Inhibition of RANKL as a treatment for osteoporosis: Preclinical and early clinical studies
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- McClung, M.R. Curr Osteoporos Rep (2006) 4: 28. doi:10.1007/s11914-006-0012-7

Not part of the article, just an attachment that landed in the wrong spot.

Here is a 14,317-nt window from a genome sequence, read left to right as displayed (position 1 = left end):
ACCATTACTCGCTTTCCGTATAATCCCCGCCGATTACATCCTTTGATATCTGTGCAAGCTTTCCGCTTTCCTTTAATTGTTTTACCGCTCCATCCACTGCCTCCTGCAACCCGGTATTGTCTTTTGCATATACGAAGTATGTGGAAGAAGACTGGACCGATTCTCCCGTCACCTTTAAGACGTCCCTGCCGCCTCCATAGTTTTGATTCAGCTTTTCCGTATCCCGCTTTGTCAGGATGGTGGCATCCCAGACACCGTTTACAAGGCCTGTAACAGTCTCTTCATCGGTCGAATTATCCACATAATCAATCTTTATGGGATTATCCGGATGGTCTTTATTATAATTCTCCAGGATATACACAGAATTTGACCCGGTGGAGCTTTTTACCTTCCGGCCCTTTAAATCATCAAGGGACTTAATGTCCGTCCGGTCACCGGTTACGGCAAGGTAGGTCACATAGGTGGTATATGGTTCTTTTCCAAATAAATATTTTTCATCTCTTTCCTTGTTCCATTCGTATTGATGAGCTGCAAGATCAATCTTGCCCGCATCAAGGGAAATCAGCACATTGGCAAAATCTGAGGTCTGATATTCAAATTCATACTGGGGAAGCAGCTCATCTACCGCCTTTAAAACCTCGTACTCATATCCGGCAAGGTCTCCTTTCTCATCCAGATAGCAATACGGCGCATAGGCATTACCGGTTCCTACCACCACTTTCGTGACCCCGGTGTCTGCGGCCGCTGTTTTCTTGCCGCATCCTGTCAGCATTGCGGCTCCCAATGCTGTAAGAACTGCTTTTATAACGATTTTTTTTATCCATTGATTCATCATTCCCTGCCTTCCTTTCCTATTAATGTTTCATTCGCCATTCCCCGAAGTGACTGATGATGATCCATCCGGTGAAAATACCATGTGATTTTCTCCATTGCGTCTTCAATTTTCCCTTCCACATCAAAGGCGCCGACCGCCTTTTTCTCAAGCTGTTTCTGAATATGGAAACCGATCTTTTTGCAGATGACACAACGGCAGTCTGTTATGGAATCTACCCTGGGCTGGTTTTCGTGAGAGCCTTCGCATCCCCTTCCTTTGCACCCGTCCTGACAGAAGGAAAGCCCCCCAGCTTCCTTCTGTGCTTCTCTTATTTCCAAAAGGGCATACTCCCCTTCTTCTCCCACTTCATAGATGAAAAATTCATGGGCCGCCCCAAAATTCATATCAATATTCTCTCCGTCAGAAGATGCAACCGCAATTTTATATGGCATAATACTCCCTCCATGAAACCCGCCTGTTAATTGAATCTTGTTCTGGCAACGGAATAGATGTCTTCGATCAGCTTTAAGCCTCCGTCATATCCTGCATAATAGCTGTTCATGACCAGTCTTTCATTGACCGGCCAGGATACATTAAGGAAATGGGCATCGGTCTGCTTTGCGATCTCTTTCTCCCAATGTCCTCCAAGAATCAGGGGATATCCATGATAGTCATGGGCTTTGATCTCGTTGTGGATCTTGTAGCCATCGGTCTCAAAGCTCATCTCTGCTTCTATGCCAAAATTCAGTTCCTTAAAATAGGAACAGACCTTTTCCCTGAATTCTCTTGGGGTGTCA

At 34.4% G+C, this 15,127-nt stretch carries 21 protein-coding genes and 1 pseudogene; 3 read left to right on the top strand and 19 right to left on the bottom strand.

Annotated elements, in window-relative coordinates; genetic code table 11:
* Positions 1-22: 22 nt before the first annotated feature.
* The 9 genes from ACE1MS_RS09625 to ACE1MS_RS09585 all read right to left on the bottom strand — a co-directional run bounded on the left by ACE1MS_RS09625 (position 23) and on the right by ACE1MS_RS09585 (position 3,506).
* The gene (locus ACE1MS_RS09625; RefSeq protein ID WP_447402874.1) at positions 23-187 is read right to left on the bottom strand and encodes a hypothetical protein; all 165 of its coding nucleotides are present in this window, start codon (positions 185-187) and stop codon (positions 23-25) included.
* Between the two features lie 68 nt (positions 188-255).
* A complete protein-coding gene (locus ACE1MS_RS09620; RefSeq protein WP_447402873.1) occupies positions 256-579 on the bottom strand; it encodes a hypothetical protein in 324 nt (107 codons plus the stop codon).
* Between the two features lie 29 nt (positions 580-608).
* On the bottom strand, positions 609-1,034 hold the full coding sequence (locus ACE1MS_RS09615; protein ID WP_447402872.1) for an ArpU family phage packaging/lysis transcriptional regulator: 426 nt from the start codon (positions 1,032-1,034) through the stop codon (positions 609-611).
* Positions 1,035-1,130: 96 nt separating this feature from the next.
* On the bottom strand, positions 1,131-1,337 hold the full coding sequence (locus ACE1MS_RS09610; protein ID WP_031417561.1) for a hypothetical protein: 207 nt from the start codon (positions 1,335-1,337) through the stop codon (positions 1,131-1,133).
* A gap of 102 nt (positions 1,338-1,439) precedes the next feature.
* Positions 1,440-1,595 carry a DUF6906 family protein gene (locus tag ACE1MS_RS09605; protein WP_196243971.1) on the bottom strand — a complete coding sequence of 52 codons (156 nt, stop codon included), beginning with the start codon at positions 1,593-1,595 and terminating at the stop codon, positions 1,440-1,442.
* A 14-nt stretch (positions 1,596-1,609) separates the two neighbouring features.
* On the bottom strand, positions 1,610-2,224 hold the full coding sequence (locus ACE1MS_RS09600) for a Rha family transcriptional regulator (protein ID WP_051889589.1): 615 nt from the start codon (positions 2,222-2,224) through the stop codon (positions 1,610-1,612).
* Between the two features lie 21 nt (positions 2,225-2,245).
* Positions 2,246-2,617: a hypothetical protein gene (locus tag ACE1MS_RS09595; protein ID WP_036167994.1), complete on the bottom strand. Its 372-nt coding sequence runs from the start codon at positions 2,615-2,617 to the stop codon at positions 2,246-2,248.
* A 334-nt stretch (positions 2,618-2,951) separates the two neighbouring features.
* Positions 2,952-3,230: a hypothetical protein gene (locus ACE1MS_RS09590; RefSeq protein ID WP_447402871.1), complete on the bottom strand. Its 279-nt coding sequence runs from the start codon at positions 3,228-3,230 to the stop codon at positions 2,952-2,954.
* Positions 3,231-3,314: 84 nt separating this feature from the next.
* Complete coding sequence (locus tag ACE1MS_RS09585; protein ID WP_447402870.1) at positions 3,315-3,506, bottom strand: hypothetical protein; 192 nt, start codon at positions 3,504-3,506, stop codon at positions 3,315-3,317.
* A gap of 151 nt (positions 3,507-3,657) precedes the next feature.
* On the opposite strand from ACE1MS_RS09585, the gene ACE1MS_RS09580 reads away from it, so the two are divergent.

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Osteoporosis and several other bone disorders occur when there is an imbalance between the resorption and formation components of bone remodeling activity. Therapies available for some of these conditions modulate the activity of osteoclasts and/or osteoblasts. The recent discoveries of receptor activator of NF-кB ligand (RANKL), an endogenous activator of osteoclastogenenesis and osteoclast activity and its inhibitor, osteoprotegerin (OPG) as pivotal regulatory factors in the pathogenesis of bone diseases like osteoporosis provide unique targets for therapeutic agents. In laboratory animals and now in humans, administering forms of OPG markedly inhibits osteoclast activity and improves bone strength, documenting that the strategy of inhibiting RANKL activity has therapeutic promise. A highly specific, fully human antibody against RANKL has been produced (denosumab) that in early studies in humans reduces bone turnover and improves bone density. Attributes of denosumab in these clinical studies include a very rapid onset of action, sustained effects for several months after a single injection, and good tolerability. These results provide the basis for studies evaluating the effectiveness of denosumab in several clinical conditions characterized by increased osteoclastic activity.